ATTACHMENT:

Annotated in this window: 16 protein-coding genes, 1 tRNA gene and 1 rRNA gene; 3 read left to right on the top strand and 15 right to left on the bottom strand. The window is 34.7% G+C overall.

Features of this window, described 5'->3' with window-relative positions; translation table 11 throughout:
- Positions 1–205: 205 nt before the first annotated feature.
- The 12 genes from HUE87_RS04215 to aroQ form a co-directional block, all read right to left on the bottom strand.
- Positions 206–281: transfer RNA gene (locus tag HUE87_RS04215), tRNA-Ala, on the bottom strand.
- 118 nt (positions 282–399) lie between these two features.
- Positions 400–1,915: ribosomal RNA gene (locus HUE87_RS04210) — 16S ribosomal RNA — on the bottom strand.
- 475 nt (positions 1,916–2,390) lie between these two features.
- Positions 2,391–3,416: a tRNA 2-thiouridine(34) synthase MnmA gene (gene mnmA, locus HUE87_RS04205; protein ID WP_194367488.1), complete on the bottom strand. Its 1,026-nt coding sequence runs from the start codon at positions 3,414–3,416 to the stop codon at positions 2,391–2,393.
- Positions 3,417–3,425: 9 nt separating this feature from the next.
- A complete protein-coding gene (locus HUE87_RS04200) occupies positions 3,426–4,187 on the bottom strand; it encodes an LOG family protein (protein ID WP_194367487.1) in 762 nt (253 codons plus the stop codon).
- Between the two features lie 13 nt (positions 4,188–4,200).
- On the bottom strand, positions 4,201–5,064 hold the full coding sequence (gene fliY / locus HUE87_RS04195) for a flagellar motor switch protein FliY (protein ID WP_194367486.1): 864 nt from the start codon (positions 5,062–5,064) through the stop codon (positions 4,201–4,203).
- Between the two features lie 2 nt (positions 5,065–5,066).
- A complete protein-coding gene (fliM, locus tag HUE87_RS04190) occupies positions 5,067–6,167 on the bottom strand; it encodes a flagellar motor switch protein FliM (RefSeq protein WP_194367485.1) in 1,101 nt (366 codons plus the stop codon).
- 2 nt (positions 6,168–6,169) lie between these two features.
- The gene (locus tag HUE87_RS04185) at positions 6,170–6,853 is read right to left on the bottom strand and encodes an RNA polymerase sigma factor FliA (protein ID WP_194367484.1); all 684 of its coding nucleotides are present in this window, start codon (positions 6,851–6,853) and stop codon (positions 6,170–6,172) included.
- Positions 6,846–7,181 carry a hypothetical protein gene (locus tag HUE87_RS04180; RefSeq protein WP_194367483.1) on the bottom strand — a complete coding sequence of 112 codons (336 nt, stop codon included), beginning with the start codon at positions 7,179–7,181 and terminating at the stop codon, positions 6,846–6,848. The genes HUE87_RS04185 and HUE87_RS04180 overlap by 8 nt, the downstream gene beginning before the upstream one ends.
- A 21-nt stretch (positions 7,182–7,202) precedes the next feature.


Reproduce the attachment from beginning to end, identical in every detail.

Annotated in this window: 16 protein-coding genes, 1 tRNA gene and 1 rRNA gene; 3 read left to right on the top strand and 15 right to left on the bottom strand. The window is 34.7% G+C overall.

Features of this window, described 5'->3' with window-relative positions; translation table 11 throughout:
- Positions 1–205: 205 nt before the first annotated feature.
- The 12 genes from HUE87_RS04215 to aroQ form a co-directional block, all read right to left on the bottom strand.
- Positions 206–281: transfer RNA gene (locus tag HUE87_RS04215), tRNA-Ala, on the bottom strand.
- 118 nt (positions 282–399) lie between these two features.
- Positions 400–1,915: ribosomal RNA gene (locus HUE87_RS04210) — 16S ribosomal RNA — on the bottom strand.
- 475 nt (positions 1,916–2,390) lie between these two features.
- Positions 2,391–3,416: a tRNA 2-thiouridine(34) synthase MnmA gene (gene mnmA, locus HUE87_RS04205; protein ID WP_194367488.1), complete on the bottom strand. Its 1,026-nt coding sequence runs from the start codon at positions 3,414–3,416 to the stop codon at positions 2,391–2,393.
- Positions 3,417–3,425: 9 nt separating this feature from the next.
- A complete protein-coding gene (locus HUE87_RS04200) occupies positions 3,426–4,187 on the bottom strand; it encodes an LOG family protein (protein ID WP_194367487.1) in 762 nt (253 codons plus the stop codon).
- Between the two features lie 13 nt (positions 4,188–4,200).
- On the bottom strand, positions 4,201–5,064 hold the full coding sequence (gene fliY / locus HUE87_RS04195) for a flagellar motor switch protein FliY (protein ID WP_194367486.1): 864 nt from the start codon (positions 5,062–5,064) through the stop codon (positions 4,201–4,203).
- Between the two features lie 2 nt (positions 5,065–5,066).
- A complete protein-coding gene (fliM, locus tag HUE87_RS04190) occupies positions 5,067–6,167 on the bottom strand; it encodes a flagellar motor switch protein FliM (RefSeq protein WP_194367485.1) in 1,101 nt (366 codons plus the stop codon).
- 2 nt (positions 6,168–6,169) lie between these two features.
- The gene (locus tag HUE87_RS04185) at positions 6,170–6,853 is read right to left on the bottom strand and encodes an RNA polymerase sigma factor FliA (protein ID WP_194367484.1); all 684 of its coding nucleotides are present in this window, start codon (positions 6,851–6,853) and stop codon (positions 6,170–6,172) included.
- Positions 6,846–7,181 carry a hypothetical protein gene (locus tag HUE87_RS04180; RefSeq protein WP_194367483.1) on the bottom strand — a complete coding sequence of 112 codons (336 nt, stop codon included), beginning with the start codon at positions 7,179–7,181 and terminating at the stop codon, positions 6,846–6,848. The genes HUE87_RS04185 and HUE87_RS04180 overlap by 8 nt, the downstream gene beginning before the upstream one ends.
- A 21-nt stretch (positions 7,182–7,202) precedes the next feature.